Local government veteran Dover Samuels is calling for a law change to remove an almost 'insurmountable barrier' to Māori representation at the country's council tables.
Samuels, who has been involved in Northland local government since the 1970s and was Māori Affairs Minister in Helen Clark's government, said he had seen the issue of Māori representation come up time and time again — as it did again last week when Northland Regional councillor John Bain resigned in protest because he wanted the public polled before councillors voted to bring in Māori seats.
The regional council's decision can still be overturned if 5 per cent of electors demand a binding poll.
Since then the Kaipara District Council has voted to implement Māori seats while the Far North District Council rejected bringing the wards in, instead voting to ask its community if it wanted Māori wards, by holding a poll with the 2022 local government elections.
But Samuels said the process was stacked against Māori representation.
''First you have to get it over the line with councillors. Then you have to get it over the line with all ratepayers. It's a waste of ratepayer money [a formal poll would cost about $240,000] because the reality is it won't get over the line because of the make-up and conservative nature of the Northland population.''
He commended moves by Northland councils to improve Māori representation, ''but I wouldn't hold my breath it will succeed''.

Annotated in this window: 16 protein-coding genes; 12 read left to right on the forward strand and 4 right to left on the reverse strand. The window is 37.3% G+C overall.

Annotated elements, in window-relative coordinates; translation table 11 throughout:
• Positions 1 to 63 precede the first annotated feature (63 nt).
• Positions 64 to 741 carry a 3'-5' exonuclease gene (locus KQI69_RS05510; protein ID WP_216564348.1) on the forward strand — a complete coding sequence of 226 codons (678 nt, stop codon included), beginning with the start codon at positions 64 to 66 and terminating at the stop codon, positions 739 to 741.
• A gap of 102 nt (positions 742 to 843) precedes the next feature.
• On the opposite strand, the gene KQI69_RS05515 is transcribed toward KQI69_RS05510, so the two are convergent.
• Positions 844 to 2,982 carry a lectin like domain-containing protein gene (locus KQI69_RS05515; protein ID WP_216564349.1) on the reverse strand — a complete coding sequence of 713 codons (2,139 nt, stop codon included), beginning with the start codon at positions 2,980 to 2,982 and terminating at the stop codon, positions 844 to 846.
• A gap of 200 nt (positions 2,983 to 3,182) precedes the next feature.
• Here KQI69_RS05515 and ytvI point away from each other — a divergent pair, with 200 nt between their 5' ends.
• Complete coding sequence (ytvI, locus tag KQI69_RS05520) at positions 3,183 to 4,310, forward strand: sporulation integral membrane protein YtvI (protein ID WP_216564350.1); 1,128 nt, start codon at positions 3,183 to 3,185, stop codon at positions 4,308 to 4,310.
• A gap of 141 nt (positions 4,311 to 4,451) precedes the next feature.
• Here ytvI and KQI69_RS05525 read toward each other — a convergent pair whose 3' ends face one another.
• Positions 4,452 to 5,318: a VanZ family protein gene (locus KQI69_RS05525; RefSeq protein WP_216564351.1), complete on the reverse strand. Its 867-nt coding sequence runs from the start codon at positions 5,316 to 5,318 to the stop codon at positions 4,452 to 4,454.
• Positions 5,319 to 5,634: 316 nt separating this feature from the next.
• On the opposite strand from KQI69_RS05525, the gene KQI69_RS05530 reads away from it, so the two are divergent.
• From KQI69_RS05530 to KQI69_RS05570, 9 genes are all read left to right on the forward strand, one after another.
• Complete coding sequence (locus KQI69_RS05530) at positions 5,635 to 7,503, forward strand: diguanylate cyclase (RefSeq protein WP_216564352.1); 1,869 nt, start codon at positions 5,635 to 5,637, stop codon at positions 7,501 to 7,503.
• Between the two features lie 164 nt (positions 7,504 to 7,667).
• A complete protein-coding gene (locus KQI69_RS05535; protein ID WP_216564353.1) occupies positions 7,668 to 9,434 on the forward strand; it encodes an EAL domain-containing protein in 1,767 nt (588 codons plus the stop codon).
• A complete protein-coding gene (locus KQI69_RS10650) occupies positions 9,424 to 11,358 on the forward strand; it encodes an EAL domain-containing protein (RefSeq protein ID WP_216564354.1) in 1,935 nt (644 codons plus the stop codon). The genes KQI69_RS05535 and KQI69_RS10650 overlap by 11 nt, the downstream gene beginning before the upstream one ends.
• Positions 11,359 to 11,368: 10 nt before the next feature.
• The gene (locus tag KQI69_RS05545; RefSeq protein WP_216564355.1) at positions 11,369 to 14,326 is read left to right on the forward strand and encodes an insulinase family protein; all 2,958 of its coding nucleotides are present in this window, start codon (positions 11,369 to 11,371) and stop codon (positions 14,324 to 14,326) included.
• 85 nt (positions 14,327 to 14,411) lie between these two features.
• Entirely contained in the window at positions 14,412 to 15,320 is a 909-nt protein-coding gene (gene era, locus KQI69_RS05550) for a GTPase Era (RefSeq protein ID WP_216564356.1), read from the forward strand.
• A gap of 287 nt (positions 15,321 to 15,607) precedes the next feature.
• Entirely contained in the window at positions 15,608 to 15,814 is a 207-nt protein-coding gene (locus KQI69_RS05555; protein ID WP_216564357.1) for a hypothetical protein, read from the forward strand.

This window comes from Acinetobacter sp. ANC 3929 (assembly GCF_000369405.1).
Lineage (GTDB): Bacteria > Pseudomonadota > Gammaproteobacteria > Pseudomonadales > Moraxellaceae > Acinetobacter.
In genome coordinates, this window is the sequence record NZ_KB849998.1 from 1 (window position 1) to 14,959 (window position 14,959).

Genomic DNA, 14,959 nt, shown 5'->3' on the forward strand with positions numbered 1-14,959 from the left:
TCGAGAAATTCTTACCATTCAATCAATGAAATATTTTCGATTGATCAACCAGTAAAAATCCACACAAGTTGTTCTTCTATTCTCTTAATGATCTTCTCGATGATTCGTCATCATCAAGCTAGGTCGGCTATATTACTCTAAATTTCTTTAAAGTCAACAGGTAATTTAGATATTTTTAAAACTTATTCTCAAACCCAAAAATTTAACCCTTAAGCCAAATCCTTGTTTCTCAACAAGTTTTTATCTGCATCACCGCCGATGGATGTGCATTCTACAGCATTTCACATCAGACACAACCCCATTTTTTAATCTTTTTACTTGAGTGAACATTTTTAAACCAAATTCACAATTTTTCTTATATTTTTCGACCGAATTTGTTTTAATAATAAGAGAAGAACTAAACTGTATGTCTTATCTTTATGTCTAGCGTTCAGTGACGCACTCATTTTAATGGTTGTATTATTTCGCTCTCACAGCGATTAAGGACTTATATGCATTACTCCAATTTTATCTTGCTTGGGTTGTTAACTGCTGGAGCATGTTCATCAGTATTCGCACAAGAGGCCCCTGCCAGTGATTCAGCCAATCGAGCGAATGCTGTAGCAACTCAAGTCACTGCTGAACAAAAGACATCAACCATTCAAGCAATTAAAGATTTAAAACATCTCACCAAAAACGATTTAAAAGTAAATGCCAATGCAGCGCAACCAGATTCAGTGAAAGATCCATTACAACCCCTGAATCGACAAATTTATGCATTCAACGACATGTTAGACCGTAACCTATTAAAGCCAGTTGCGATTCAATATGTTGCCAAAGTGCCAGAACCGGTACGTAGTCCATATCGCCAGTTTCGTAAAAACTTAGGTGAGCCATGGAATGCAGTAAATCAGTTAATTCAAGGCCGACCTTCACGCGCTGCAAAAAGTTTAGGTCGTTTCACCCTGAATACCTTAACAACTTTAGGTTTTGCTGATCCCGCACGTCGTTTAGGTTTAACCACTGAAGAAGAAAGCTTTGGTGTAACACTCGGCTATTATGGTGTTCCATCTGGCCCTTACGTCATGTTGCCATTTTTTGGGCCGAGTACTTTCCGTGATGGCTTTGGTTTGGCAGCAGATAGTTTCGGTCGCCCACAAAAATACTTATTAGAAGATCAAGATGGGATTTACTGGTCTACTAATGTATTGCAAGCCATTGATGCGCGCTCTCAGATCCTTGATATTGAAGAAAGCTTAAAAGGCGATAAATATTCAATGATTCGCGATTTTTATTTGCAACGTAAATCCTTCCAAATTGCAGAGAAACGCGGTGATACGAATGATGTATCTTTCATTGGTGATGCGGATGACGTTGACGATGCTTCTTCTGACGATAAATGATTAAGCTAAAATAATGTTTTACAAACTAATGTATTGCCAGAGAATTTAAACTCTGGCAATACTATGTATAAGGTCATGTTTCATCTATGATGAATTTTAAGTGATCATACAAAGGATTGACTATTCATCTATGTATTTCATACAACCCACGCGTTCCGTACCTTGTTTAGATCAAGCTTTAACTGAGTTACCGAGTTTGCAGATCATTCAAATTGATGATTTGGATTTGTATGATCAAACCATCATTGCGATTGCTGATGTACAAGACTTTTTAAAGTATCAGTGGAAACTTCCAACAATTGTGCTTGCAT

Samuels said Parliament needed to legislate to remove the need for a poll, if demanded by voters, to confirm council decisions on Māori wards.
''The current law just doesn't deliver. You're not putting the decision [about Māori representation] before Māori voters, you're putting it before general voters, the majority of whom are non-Māori. It's as simple as that.''
Bay of Plenty Regional Council has had dedicated Māori seats since 2001 but Samuels said that was the result of special legislation which did not apply to other regions.
When he was first elected to Parliament in 1996 he was one of only four Māori MPs. Now there were far more and seven dedicated Māori seats.
''If it's good enough for central government it's good enough for local government.''
Despite a population that was about 40 per cent Māori and plenty of Māori candidates standing for election, Northland's four councils had woefully few Māori representatives.
Far North District councillor Moko Tepania, a language advocate and kura kaupapa teacher from Kaikohe, was one of the few exceptions.
Meanwhile, the Northland Regional Council's Tai Tokerau Māori and Council Working Party has urged the council to work with the Prime Minister and Local Government New Zealand to change the Local Electoral Act provision requiring polling.
In 2015 the Far North District Council asked residents in a non-binding postal ballot whether they wanted dedicated Māori seats around the council table.
More than two-thirds, 68 per cent, were opposed with 32 per cent in favour. The turnout was just over 35 per cent.
If Māori seats had been adopted they would have applied at the 2016 and 2019 local elections.